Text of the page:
China’s two main stock exchanges in Shanghai and Shenzhen and the Japan Exchange have added new exchange traded funds and vowed to expand the product types included in their joint ETF Connectivity scheme, which has struggled to gain momentum after it was launched 18 months ago.
The Japan Exchange Group on Tuesday gave the green light to two new ETFs managed by Daiwa Asset Management that are set to be listed on the Tokyo Stock Exchange on April 8, according to an official announcement.
The approval of the iFreeETF China STAR50 and iFreeETF China GBA100 form part of efforts to broaden the Japan-China ETF Connectivity scheme, the Japan exchange group said.
Debuted in June 2019, the scheme allowed four Chinese and four Japanese asset managers to list new ETFs that invest and can be traded in each other’s market.
Speaking at the second China-Japan Capital Market Forum held online on Monday, representatives from the exchanges said they had renewed terms of the cross-border ETF programme.
During the forum, representatives said they would explore further co-operation in the real estate investment trust, sustainable finance and technology industries.
The announcement also comes after Yi Gang, governor of the People’s Bank of China, met Hideo Tarumi, Japan’s ambassador in China, earlier this month to discuss further financial co-operation between the two markets.
It is not yet clear whether there will be additional products added to the link-up beyond the two Daiwa ETFs.
Under the original arrangement, one Japanese and one Chinese asset manager would form a partnership that results in a local ETF feeding into the other’s ETF in the cross-border market.
The two new ETFs appear to feed into Chinese ETFs tracking the STAR50 Index and GBA100 Index.
Beijing-based China Asset Management Company, the country’s largest ETF issuer that has existing ETFs covering the two indices, was thought to be a likely partner for Daiwa AM. However, a source close to ChinaAMC believed other issuers are in pair with Daiwa for the two new feeder ETFs.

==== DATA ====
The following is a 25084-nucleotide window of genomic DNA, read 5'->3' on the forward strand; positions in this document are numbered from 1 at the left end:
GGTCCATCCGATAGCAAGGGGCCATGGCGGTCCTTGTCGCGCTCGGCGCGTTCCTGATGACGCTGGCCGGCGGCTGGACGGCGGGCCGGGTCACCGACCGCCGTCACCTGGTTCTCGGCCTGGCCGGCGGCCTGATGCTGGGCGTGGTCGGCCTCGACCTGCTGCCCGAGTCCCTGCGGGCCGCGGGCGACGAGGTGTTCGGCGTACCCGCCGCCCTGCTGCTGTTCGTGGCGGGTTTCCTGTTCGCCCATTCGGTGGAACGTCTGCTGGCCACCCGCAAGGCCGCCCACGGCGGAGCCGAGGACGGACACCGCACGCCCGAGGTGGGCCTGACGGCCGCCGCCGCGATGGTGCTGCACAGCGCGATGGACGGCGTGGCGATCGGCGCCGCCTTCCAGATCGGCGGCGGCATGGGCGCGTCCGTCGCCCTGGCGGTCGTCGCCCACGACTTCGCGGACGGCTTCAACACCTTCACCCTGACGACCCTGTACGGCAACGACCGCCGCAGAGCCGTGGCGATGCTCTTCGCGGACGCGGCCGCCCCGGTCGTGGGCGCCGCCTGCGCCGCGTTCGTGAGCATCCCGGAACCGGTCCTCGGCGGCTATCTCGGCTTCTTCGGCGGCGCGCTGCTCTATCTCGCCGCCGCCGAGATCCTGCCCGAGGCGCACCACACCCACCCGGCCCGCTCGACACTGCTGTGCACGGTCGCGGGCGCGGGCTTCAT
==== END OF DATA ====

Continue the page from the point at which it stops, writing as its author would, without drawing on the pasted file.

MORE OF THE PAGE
Another issuer that has a similar product offering is ICBC Credit Suisse Asset Management, but the Sino-foreign joint venture has a much smaller market share.
The STAR50 Index tracks the largest 50 listed companies on China’s Nasdaq-style new board with heavy exposure to emerging technology and biotechnology firms.
The GBA100 Index includes China’s most profitable groups headquartered in the Guangdong-Hong Kong Greater Bay Area region. About 35 per cent of its constituents comprise Hong Kong-listed companies such as Tencent, insurer PingAn Group and Hong Kong Stock Exchanges and Clearing.
China’s Shenzhen bourse, where the GBA ETF is listed, issued a brief statement disclosing that an ETF would debut in Shenzhen, which would feed into a Japanese ETF tracking the Nikkei 225 Index.
Of the four existing Japan-focused ETFs only one, run by ChinaAMC, has performed well. Assets in the ChinaAMC Nomura Nikkei 225 ETF rose by 87 per cent from Rmb47m ($7.3m) as of September 2019 to Rmb88m at the end of 2020.
The remaining three ETFs that invest in Japan under the ETF Connectivity scheme have proved disappointing.
Assets in HuaAn Fund Management’s HuaAn Maxis Nikkei 225 ETF increased marginally from Rmb52bn to Rmb57bn, while the size of China Southern Asset Management’s China Southern AM One Topix ETF grew from Rmb56m to Rmb60m thanks to index performance.
E Fund Management’s E Fund Nikko Nikkei 225 ETF by Nikko Asset Management suffered the most during the period, with assets falling from Rmb102m to only Rmb66m as of year-end 2020.
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